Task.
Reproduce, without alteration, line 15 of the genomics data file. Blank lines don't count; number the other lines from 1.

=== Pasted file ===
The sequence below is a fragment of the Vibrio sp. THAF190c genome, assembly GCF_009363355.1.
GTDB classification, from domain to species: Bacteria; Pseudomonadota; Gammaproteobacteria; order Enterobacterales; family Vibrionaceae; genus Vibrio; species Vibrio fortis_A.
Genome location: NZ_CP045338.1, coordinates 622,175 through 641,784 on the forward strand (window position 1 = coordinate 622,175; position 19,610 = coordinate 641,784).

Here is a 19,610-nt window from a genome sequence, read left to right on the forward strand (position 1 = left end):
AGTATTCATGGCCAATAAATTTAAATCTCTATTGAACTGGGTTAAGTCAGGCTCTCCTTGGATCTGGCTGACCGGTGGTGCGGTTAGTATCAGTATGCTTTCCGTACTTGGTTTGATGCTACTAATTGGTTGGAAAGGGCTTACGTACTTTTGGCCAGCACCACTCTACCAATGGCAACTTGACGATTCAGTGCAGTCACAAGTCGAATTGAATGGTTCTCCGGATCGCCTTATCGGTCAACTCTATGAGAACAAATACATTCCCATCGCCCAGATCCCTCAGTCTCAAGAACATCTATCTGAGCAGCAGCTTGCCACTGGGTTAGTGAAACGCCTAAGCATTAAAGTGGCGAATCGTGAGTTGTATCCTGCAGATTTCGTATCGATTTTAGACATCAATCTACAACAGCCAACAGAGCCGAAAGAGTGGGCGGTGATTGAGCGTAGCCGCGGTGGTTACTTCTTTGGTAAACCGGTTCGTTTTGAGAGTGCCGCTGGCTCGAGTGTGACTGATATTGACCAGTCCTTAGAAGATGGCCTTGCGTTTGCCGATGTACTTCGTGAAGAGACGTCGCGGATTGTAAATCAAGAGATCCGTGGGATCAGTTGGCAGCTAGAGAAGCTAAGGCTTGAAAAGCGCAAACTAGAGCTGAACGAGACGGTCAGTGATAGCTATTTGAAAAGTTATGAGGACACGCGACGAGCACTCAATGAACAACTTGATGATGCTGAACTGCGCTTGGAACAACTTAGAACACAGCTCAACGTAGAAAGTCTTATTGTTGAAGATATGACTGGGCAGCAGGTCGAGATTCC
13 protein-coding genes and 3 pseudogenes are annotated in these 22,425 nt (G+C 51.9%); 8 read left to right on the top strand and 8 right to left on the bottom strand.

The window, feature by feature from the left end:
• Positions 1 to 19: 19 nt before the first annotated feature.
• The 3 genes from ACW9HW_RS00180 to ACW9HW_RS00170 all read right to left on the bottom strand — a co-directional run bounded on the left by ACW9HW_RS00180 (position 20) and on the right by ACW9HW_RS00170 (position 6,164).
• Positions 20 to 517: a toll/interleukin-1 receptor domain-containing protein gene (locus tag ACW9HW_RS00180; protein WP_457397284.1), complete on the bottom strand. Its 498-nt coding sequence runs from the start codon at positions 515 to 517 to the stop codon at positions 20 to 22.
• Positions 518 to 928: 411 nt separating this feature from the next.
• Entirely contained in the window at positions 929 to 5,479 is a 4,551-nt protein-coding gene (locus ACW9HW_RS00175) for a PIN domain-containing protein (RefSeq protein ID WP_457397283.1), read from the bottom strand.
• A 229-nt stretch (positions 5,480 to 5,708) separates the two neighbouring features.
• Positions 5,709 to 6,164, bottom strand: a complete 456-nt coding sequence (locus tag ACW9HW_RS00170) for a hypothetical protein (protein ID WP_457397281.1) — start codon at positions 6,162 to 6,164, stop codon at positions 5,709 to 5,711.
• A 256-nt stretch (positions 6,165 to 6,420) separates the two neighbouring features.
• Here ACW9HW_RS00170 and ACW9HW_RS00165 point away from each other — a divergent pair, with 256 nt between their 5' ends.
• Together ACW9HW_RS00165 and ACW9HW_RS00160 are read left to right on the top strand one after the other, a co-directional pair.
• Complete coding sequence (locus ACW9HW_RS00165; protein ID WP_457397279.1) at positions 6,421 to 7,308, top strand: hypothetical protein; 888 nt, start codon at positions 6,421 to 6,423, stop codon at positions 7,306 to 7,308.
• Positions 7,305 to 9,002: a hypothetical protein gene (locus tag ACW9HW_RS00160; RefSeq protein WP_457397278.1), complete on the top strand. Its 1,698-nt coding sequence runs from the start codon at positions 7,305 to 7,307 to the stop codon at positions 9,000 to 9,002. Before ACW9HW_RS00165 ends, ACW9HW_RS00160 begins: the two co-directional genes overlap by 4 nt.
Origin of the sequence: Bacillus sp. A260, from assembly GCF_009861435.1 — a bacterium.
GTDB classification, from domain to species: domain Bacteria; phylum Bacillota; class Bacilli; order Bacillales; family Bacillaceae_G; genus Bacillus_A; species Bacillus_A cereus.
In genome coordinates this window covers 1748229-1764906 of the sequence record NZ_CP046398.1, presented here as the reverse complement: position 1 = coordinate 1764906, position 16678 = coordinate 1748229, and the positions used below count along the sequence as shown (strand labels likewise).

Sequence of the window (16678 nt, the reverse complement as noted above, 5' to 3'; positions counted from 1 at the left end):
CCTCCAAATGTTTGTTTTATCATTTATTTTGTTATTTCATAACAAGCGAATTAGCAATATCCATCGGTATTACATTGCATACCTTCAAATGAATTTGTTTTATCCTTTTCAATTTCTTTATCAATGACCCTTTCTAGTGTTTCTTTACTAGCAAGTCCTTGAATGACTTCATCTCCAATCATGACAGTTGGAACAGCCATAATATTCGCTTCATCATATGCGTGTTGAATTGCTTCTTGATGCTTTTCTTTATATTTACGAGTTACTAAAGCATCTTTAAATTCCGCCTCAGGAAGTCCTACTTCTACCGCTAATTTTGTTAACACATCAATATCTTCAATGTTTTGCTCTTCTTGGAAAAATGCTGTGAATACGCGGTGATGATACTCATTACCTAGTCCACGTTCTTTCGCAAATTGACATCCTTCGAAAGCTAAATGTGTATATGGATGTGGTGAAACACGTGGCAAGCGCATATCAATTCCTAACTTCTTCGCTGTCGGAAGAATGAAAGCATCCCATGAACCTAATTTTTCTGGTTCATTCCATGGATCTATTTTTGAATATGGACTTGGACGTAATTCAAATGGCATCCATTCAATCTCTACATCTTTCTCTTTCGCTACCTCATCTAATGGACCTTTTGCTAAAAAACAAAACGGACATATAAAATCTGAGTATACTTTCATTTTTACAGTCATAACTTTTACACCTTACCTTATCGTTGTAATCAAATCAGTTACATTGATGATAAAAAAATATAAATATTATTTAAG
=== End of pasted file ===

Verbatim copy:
• A 256-nt stretch (positions 6,165 to 6,420) separates the two neighbouring features.